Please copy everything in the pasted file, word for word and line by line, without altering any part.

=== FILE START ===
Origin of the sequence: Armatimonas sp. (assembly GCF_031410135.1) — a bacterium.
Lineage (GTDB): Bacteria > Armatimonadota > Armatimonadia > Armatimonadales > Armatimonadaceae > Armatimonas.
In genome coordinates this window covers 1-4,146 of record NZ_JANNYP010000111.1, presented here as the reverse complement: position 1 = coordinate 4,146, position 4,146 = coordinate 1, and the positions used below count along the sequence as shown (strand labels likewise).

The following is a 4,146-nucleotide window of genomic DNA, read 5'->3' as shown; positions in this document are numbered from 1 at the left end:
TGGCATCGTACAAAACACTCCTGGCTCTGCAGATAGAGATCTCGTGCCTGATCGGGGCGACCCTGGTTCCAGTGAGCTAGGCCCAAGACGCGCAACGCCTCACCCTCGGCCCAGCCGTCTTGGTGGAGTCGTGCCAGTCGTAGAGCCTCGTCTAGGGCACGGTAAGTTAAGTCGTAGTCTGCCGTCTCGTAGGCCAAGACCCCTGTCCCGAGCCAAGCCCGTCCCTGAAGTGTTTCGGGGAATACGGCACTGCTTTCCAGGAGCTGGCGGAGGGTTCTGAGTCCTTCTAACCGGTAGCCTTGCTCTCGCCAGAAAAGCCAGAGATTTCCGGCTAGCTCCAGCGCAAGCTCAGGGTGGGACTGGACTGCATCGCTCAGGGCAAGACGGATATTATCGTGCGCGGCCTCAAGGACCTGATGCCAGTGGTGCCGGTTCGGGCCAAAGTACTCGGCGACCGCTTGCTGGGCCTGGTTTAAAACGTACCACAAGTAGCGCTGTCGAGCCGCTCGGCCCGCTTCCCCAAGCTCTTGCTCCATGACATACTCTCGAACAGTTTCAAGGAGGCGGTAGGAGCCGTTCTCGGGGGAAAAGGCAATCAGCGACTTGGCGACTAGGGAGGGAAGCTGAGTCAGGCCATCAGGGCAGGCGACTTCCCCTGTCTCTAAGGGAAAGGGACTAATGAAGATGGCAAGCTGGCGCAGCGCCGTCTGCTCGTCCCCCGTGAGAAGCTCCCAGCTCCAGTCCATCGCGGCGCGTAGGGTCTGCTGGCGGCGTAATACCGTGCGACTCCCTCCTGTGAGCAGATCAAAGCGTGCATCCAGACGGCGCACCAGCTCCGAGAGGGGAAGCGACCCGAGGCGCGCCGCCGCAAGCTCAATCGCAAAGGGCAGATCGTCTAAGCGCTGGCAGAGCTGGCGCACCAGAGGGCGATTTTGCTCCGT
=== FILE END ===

Origin of the sequence: Armatimonas sp. (assembly GCF_031410135.1) — a bacterium.
Lineage (GTDB): Bacteria > Armatimonadota > Armatimonadia > Armatimonadales > Armatimonadaceae > Armatimonas.
In genome coordinates this window covers 1-4,146 of record NZ_JANNYP010000111.1, presented here as the reverse complement: position 1 = coordinate 4,146, position 4,146 = coordinate 1, and the positions used below count along the sequence as shown (strand labels likewise).

The following is a 4,146-nucleotide window of genomic DNA, read 5'->3' as shown; positions in this document are numbered from 1 at the left end:
TGGCATCGTACAAAACACTCCTGGCTCTGCAGATAGAGATCTCGTGCCTGATCGGGGCGACCCTGGTTCCAGTGAGCTAGGCCCAAGACGCGCAACGCCTCACCCTCGGCCCAGCCGTCTTGGTGGAGTCGTGCCAGTCGTAGAGCCTCGTCTAGGGCACGGTAAGTTAAGTCGTAGTCTGCCGTCTCGTAGGCCAAGACCCCTGTCCCGAGCCAAGCCCGTCCCTGAAGTGTTTCGGGGAATACGGCACTGCTTTCCAGGAGCTGGCGGAGGGTTCTGAGTCCTTCTAACCGGTAGCCTTGCTCTCGCCAGAAAAGCCAGAGATTTCCGGCTAGCTCCAGCGCAAGCTCAGGGTGGGACTGGACTGCATCGCTCAGGGCAAGACGGATATTATCGTGCGCGGCCTCAAGGACCTGATGCCAGTGGTGCCGGTTCGGGCCAAAGTACTCGGCGACCGCTTGCTGGGCCTGGTTTAAAACGTACCACAAGTAGCGCTGTCGAGCCGCTCGGCCCGCTTCCCCAAGCTCTTGCTCCATGACATACTCTCGAACAGTTTCAAGGAGGCGGTAGGAGCCGTTCTCGGGGGAAAAGGCAATCAGCGACTTGGCGACTAGGGAGGGAAGCTGAGTCAGGCCATCAGGGCAGGCGACTTCCCCTGTCTCTAAGGGAAAGGGACTAATGAAGATGGCAAGCTGGCGCAGCGCCGTCTGCTCGTCCCCCGTGAGAAGCTCCCAGCTCCAGTCCATCGCGGCGCGTAGGGTCTGCTGGCGGCGTAATACCGTGCGACTCCCTCCTGTGAGCAGATCAAAGCGTGCATCCAGACGGCGCACCAGCTCCGAGAGGGGAAGCGACCCGAGGCGCGCCGCCGCAAGCTCAATCGCAAAGGGCAGATCGTCTAAGCGCTGGCAGAGCTGGCGCACCAGAGGGCGATTTTGCTCCGT